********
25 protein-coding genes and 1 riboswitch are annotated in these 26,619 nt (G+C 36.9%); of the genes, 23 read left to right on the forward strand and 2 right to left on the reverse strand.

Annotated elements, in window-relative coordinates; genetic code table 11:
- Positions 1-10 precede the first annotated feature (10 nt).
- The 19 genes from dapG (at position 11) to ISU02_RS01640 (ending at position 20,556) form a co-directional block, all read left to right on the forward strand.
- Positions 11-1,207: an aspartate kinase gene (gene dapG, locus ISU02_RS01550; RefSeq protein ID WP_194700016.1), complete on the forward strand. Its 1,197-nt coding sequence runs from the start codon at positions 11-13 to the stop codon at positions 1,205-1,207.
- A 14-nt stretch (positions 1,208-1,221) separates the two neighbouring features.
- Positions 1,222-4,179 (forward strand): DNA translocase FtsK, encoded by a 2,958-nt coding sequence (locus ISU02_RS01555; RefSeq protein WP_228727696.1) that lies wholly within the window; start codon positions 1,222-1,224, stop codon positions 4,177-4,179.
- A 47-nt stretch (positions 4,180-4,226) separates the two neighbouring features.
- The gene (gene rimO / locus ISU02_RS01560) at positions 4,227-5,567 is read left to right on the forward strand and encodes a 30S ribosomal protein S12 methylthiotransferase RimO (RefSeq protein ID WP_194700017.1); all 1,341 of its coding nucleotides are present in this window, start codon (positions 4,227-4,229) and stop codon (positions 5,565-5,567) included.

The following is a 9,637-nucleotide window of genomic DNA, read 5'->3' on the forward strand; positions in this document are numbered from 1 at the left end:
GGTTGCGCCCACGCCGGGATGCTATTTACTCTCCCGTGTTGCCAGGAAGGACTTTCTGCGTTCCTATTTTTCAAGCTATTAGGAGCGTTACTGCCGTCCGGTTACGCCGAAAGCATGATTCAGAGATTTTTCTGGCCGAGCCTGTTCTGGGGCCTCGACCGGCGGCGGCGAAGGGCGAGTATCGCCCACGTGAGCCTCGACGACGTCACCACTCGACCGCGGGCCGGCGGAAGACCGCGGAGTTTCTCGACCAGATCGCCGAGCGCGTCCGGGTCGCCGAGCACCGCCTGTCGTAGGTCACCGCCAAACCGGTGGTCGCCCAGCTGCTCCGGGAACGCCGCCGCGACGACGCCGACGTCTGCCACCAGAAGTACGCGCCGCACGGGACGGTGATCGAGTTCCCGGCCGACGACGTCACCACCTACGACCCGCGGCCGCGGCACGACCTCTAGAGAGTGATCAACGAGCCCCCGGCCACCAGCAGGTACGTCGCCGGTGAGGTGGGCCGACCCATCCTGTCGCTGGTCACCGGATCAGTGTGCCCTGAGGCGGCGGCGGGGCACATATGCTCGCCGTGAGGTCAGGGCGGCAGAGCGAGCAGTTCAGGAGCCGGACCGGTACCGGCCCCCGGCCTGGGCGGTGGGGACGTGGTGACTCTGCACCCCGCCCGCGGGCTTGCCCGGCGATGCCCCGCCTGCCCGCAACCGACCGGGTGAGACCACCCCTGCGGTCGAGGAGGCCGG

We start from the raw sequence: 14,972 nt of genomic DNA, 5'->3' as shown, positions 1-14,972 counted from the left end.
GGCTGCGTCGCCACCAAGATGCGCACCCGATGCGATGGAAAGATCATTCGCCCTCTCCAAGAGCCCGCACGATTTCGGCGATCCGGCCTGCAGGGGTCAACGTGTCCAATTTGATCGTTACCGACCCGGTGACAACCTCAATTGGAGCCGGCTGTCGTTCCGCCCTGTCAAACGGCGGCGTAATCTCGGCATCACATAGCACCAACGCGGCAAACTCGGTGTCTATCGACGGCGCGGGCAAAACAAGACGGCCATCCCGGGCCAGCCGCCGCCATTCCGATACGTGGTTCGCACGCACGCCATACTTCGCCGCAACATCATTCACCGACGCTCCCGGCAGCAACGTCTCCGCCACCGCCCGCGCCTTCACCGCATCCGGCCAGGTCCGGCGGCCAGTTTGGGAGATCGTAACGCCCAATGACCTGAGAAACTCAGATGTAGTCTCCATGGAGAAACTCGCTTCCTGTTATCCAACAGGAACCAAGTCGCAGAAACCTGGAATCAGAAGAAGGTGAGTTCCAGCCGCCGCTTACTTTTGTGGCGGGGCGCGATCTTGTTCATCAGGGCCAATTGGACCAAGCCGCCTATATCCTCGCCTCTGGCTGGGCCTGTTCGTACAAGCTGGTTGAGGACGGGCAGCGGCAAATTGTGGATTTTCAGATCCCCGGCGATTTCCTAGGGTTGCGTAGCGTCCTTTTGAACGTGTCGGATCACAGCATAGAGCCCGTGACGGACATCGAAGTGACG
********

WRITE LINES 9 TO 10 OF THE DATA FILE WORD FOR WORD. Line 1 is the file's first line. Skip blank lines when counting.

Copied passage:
- The gene (gene rimO / locus ISU02_RS01560) at positions 4,227-5,567 is read left to right on the forward strand and encodes a 30S ribosomal protein S12 methylthiotransferase RimO (RefSeq protein ID WP_194700017.1); all 1,341 of its coding nucleotides are present in this window, start codon (positions 4,227-4,229) and stop codon (positions 5,565-5,567) included.

The following is a 9,637-nucleotide window of genomic DNA, read 5'->3' on the forward strand; positions in this document are numbered from 1 at the left end: